Report: OSHA losing inspectors under Trump

By: January 8th, 2018 Email This Post Print This Post

Before taking office, President Donald Trump expressed a desire to trim the federal workforce, something he has taken action on since getting sworn in last year.

OSHA is reportedly one of the federal agencies that have been impacted.

According to data obtained by NBC News through a Freedom of Information Act request, OSHA has lost 40 inspectors through attrition since Trump took office last January, and as of October 2, the federal agency had made no new hires to replace them. The 40 vacant positions represent 4% of the OSHA’s total federal inspection force, which fell below 1,000 in early October, according to the NBC News report.

A Labor Department spokesman told NBC News that OSHA has hired “several additional inspectors” since early October and is currently recruiting at least two dozen more. Still, even if OSHA is allowed to fill some of those open positions in the coming months, last year’s hiring lull could affect the agency’s future performance, argued Jordan Barab, an OSHA official under former President Barack Obama.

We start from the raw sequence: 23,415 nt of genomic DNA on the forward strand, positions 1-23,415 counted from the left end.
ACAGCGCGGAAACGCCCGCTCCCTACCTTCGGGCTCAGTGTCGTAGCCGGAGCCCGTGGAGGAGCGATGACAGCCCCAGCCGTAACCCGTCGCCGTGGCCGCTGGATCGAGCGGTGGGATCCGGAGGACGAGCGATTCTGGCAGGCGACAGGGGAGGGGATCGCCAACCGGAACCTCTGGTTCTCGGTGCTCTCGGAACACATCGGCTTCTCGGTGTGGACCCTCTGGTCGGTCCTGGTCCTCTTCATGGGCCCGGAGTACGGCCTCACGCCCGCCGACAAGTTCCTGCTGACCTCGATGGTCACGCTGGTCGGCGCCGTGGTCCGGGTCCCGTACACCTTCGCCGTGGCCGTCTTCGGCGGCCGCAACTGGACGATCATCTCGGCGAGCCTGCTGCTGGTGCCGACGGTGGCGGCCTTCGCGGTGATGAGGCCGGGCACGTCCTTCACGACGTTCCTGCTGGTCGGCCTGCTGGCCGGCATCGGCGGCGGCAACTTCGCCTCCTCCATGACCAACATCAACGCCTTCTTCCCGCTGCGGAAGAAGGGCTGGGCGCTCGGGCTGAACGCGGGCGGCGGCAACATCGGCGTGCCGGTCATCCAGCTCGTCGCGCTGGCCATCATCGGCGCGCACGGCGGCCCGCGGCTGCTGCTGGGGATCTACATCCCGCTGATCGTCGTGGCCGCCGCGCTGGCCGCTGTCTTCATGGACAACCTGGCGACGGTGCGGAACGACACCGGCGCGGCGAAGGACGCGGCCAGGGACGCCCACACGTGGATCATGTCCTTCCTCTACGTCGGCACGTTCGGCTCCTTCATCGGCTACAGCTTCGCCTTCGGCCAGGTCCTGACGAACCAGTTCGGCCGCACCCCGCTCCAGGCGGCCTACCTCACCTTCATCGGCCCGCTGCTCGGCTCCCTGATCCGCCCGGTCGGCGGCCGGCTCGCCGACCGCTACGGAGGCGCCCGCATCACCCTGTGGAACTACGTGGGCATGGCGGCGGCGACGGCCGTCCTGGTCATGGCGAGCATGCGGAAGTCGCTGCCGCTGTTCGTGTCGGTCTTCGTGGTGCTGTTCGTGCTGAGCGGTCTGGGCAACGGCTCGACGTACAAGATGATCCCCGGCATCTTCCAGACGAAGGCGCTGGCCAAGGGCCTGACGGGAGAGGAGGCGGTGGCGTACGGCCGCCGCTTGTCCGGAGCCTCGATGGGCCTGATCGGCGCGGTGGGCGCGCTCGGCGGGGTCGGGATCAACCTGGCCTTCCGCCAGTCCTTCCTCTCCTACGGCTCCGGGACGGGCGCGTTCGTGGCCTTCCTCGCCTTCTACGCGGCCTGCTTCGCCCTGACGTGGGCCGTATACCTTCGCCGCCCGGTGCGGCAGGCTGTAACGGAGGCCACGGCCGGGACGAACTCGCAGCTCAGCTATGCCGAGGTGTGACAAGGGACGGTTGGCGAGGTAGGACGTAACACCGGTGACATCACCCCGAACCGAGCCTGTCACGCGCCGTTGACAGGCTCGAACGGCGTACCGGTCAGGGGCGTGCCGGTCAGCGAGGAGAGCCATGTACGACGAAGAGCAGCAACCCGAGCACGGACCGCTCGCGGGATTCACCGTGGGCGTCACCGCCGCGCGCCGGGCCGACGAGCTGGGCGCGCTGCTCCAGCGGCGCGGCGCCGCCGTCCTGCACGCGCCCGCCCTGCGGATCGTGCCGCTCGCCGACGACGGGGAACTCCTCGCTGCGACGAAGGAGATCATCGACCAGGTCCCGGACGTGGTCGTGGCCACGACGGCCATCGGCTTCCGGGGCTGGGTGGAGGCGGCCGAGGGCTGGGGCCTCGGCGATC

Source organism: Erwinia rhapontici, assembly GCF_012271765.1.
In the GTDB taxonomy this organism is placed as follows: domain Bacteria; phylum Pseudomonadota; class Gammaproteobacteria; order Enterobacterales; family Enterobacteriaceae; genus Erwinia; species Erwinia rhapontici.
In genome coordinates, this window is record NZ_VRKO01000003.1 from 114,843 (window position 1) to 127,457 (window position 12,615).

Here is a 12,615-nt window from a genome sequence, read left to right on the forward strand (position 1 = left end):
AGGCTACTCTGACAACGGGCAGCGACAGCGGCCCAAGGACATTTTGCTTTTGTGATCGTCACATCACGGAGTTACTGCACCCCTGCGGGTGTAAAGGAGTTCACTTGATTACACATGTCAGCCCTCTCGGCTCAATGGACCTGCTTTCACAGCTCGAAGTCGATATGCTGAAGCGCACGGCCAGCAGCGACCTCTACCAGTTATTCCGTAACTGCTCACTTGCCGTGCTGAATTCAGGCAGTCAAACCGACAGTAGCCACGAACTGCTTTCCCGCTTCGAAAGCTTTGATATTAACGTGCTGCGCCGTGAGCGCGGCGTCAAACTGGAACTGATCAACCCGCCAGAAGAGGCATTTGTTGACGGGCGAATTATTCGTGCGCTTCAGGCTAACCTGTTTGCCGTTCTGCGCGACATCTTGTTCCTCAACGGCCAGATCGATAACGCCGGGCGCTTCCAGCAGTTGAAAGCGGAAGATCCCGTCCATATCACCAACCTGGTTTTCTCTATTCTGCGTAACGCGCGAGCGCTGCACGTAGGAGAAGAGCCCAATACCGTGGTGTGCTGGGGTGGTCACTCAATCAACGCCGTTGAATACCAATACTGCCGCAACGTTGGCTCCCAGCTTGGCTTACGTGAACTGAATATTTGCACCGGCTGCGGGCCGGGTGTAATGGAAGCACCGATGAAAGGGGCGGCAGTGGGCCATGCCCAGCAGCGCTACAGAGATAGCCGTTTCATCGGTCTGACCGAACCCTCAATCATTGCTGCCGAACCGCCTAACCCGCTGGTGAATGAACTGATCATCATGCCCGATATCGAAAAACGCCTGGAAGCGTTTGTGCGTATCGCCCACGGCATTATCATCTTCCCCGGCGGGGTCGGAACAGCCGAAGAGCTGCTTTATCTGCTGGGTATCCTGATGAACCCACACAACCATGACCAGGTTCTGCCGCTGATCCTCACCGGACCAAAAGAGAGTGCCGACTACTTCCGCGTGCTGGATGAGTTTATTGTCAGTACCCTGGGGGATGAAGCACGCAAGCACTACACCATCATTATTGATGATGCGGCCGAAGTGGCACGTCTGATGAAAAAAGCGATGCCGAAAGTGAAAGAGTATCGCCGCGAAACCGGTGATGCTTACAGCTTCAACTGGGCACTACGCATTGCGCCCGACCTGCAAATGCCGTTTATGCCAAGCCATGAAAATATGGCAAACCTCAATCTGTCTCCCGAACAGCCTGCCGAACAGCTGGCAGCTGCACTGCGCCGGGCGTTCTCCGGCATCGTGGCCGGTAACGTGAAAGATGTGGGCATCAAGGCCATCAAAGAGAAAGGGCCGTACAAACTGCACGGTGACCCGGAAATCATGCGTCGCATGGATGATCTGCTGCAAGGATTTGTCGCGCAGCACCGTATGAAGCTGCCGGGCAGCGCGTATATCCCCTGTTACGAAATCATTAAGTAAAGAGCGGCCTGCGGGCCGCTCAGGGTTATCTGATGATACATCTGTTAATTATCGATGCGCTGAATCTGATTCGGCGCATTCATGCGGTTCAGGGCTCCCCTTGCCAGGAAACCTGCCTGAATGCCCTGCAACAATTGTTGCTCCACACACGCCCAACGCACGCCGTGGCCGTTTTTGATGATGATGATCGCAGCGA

“Even after OSHA hires someone, they can’t just send them out to do an inspection by themselves,” Barab told NBC News. “This will have an impact for years.”

Meanwhile, due to limited resources and manpower, OSHA is prioritizing high-risk workplaces — such as construction sites and manufacturing plants — with increased rates of fatal accidents, serious injuries, and illnesses, the report said. It is not yet clear how much impact the loss of inspectors has had on the healthcare industry.

Back in May 2017, when the White House released its budget request for 2018 that sought to slash, among other things, the Labor Department’s budget, a cut of about 2% of OSHA’s budget was proposed. We noted at the time that even a modest cut could significantly impair OSHA’s ability to enforce workplace safety regulations.

According to the Labor Department, OSHA from October 2016 to September 2017 actually increased its number of inspections for the first time in five years, NBC News reported. But some activists, politicians, and former OHSA officials argue the loss of on-the-ground inspectors in specific regions expose workers to greater risk.

“OSHA is far too understaffed to fulfill its mandate of reducing workplace injuries,” U.S. Representative Rosa DeLauro, a Democrat from Connecticut, told NBC News. “Under the Trump administration, OSHA has suffered a troubling decline in both staff and work-place inspections in key areas of the country.”


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